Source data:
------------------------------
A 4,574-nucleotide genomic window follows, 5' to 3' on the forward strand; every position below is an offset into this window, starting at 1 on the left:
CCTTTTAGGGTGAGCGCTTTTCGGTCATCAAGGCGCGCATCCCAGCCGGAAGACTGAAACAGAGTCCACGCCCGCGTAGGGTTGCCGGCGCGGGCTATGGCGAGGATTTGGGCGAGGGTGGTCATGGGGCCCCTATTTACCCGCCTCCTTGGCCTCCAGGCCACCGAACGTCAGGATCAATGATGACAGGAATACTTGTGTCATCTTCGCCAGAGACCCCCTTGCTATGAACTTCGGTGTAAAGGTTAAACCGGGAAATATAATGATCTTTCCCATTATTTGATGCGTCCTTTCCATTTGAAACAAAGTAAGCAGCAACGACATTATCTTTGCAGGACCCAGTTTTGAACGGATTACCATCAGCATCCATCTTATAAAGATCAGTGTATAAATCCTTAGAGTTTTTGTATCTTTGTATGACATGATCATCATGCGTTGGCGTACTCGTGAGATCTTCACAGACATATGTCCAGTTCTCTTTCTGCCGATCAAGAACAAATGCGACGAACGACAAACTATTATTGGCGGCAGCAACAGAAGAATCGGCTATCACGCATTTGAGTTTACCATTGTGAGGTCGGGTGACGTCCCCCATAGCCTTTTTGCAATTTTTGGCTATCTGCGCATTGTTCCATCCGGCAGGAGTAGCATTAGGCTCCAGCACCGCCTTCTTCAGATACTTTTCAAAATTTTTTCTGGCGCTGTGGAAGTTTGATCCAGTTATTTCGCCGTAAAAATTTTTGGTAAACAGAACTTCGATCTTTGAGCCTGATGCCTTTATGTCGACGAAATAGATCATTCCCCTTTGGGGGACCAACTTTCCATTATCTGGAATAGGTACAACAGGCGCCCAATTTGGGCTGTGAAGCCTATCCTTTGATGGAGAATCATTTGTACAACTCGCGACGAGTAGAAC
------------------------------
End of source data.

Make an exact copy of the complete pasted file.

A 4,574-nucleotide genomic window follows, 5' to 3' on the forward strand; every position below is an offset into this window, starting at 1 on the left:
CCTTTTAGGGTGAGCGCTTTTCGGTCATCAAGGCGCGCATCCCAGCCGGAAGACTGAAACAGAGTCCACGCCCGCGTAGGGTTGCCGGCGCGGGCTATGGCGAGGATTTGGGCGAGGGTGGTCATGGGGCCCCTATTTACCCGCCTCCTTGGCCTCCAGGCCACCGAACGTCAGGATCAATGATGACAGGAATACTTGTGTCATCTTCGCCAGAGACCCCCTTGCTATGAACTTCGGTGTAAAGGTTAAACCGGGAAATATAATGATCTTTCCCATTATTTGATGCGTCCTTTCCATTTGAAACAAAGTAAGCAGCAACGACATTATCTTTGCAGGACCCAGTTTTGAACGGATTACCATCAGCATCCATCTTATAAAGATCAGTGTATAAATCCTTAGAGTTTTTGTATCTTTGTATGACATGATCATCATGCGTTGGCGTACTCGTGAGATCTTCACAGACATATGTCCAGTTCTCTTTCTGCCGATCAAGAACAAATGCGACGAACGACAAACTATTATTGGCGGCAGCAACAGAAGAATCGGCTATCACGCATTTGAGTTTACCATTGTGAGGTCGGGTGACGTCCCCCATAGCCTTTTTGCAATTTTTGGCTATCTGCGCATTGTTCCATCCGGCAGGAGTAGCATTAGGCTCCAGCACCGCCTTCTTCAGATACTTTTCAAAATTTTTTCTGGCGCTGTGGAAGTTTGATCCAGTTATTTCGCCGTAAAAATTTTTGGTAAACAGAACTTCGATCTTTGAGCCTGATGCCTTTATGTCGACGAAATAGATCATTCCCCTTTGGGGGACCAACTTTCCATTATCTGGAATAGGTACAACAGGCGCCCAATTTGGGCTGTGAAGCCTATCCTTTGATGGAGAATCATTTGTACAACTCGCGACGAGTAGAAC